You’ve Got to be Carefully Taught: Our classrooms are where our children get their social lenses
What's Next? Roundtable Series
The College of Liberal Arts is hosting a series of roundtable discussions with community leaders that seeks to answer the question “What’s next for us to eliminate institutional and systemic racism in society in the wake of George Floyd’s death?”
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If you were able to attend this event, please let us know what resonated with you.
Let’s take a critical look at how curriculum and pedagogy within our public and private elementary and secondary classrooms can shift how our children view themselves and each other as equally important young citizens. Join us for a conversation about education in the context of student resistance and political upheaval.
Courtney Bell, former Minneapolis High School teacher; Founder and Principal Consultant, Courtney S. Bell Consultants, LLC
Kimberly Colbert, English Teacher, Central High School
Brian D. Lozenski, Associate Professor of Urban and Multicultural Education, Macalester College
Vernon Rowe, Principal, Northeast Middle School
Rose Brewer, Professor, Department of African American and African Studies, University of Minnesota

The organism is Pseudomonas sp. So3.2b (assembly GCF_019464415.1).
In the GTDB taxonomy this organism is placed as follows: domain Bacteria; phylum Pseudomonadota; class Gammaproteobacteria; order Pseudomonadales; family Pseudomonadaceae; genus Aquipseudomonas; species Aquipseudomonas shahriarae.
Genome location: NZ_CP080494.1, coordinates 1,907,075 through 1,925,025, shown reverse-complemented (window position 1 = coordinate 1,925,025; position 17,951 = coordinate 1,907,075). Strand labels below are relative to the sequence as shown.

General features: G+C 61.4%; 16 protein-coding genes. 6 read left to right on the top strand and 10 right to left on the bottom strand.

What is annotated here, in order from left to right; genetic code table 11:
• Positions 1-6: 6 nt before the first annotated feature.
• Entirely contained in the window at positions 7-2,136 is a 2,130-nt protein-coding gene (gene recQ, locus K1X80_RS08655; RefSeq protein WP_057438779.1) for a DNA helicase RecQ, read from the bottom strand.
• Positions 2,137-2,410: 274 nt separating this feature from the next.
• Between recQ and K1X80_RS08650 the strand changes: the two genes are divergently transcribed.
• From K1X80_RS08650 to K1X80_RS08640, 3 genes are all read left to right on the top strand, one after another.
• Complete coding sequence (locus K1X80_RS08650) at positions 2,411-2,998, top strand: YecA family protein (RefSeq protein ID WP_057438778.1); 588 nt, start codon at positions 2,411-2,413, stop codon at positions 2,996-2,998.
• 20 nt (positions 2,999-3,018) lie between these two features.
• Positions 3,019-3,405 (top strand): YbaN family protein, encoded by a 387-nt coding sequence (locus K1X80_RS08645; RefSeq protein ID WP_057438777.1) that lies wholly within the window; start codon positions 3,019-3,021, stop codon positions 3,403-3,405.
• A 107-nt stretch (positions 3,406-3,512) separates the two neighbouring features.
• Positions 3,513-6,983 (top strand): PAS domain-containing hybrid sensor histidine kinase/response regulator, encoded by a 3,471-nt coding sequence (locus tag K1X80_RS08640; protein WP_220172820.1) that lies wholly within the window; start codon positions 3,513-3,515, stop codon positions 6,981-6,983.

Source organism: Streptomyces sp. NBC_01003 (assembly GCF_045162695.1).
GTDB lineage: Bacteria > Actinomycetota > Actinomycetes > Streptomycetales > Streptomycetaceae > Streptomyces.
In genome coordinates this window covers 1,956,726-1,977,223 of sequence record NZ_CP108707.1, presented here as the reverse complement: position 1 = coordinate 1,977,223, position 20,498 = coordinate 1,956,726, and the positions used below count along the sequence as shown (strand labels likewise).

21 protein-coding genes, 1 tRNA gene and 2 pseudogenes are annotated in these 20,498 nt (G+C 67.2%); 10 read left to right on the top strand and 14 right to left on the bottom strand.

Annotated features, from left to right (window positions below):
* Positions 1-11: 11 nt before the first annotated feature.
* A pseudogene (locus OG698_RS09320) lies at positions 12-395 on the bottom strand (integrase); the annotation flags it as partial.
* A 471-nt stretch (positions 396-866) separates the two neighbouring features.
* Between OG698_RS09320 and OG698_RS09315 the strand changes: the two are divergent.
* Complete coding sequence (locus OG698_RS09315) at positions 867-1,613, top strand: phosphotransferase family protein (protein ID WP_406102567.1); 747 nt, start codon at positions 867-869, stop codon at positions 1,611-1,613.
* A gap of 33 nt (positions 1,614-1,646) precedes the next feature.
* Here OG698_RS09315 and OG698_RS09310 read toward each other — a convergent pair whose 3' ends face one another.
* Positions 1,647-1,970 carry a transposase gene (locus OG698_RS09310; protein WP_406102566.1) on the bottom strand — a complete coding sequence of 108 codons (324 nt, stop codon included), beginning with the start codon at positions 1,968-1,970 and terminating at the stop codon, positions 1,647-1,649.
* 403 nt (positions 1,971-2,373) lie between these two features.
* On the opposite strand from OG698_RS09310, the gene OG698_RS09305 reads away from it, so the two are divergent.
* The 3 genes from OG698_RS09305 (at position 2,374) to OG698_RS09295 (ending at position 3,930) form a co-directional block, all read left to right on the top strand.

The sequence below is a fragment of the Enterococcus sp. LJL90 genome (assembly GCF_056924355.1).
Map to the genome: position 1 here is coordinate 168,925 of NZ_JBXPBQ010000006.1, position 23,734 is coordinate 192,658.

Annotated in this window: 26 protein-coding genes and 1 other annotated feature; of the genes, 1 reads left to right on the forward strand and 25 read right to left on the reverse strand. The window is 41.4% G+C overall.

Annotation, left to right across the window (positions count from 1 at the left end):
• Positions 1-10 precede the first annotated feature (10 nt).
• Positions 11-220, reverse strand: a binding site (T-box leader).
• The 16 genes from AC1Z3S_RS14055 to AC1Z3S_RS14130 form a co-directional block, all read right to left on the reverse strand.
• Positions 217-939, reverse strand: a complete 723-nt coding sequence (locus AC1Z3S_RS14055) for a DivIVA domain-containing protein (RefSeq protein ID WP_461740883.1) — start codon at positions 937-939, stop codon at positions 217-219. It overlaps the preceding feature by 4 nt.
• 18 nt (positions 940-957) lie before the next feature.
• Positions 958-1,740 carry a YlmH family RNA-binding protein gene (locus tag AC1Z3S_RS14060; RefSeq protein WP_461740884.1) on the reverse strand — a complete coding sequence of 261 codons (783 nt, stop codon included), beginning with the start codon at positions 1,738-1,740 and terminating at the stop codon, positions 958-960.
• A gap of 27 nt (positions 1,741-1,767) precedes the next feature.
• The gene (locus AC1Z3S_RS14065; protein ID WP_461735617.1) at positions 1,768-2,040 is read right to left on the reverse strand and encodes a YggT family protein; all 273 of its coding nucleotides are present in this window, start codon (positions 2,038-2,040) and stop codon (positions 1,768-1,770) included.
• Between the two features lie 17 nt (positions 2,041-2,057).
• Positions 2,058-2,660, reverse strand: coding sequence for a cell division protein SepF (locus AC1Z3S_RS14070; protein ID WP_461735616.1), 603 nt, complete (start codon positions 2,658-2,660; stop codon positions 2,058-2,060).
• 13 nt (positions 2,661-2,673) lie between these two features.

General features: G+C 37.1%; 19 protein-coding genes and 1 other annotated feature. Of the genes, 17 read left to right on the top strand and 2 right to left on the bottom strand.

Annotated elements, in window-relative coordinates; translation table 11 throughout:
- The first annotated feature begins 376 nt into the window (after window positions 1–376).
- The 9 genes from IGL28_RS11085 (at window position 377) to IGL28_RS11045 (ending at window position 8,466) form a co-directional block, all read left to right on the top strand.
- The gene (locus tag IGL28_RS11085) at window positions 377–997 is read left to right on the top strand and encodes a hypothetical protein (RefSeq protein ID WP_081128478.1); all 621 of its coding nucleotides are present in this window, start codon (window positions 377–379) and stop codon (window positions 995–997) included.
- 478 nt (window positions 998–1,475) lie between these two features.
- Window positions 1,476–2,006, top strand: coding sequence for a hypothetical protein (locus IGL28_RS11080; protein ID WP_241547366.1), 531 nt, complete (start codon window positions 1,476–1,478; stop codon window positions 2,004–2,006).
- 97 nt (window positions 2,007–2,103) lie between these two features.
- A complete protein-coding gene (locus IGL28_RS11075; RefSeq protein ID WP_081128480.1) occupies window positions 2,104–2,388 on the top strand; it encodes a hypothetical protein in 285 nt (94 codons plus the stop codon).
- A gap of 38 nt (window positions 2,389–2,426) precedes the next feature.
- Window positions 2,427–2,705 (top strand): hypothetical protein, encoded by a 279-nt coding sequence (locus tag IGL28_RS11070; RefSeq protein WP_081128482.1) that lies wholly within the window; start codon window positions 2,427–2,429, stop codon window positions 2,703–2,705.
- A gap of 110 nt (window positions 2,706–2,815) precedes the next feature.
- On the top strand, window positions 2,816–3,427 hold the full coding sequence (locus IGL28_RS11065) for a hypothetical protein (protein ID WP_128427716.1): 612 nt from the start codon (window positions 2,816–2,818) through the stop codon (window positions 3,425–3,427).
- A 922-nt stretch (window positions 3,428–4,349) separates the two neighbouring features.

Courtney S. Bell (U of M CEHD, 2020) is 1 of 4 children born onto astounding mother and matriarch Tosha Bell-Wooten. She is the Founder and Principal Consultant of Courtney S. Bell Consulting LLC and works to co-create educational equity solutions with Pre-K-12 educational institutions. Courtney was raised in the Sumner Neighborhood of North Minneapolis. Growing up on the Northside of Minneapolis afforded her the opportunity to attend North Community High School. In the fall of 2007, Courtney went on to attend the University of Minnesota–Twin Cities as a first-generation college student. Courtney completed her B.A in the Sociology of Law, Criminology, and Deviance in 2011 and went on to become an associate educator at North High School. After witnessing the impact that caring relationships and high expectations had on children, Courtney decided to return to the University of Minnesota to pursue her M.Ed. and social studies teacher licensure. After completing her M.Ed. in 2014, Courtney returned to North High as the 9th grade African American History/ Human Geography teacher. During her 4th year of teaching Courtney was nominated for and became 1 of 12 finalists for the 2018 Minnesota Teacher of the Year. In June of 2018, Courtney transitioned from the classroom to pursue educational leadership and consulting, with the goal of spreading her love of education more broadly.
Rose Brewer, a Morse-Alumni Distinguished Teaching Professor, has received the African American Learning Resources Center Award for Teaching Excellence, the American Sociological Association Distinguished Career Award for the Practice of Sociology, and numerous other awards. In 1999 she was inducted into the National Academy of Distinguished Teachers. Professor Brewer has written extensively on black families, race, class and gender, and public policy, publishing over 60 refereed journal articles, book chapters, and scholarly essays in these areas. She has spent over a decade working on curriculum transformation and progressive pedagogy, and consults nationally on issues of race, class, and gender in the curriculum.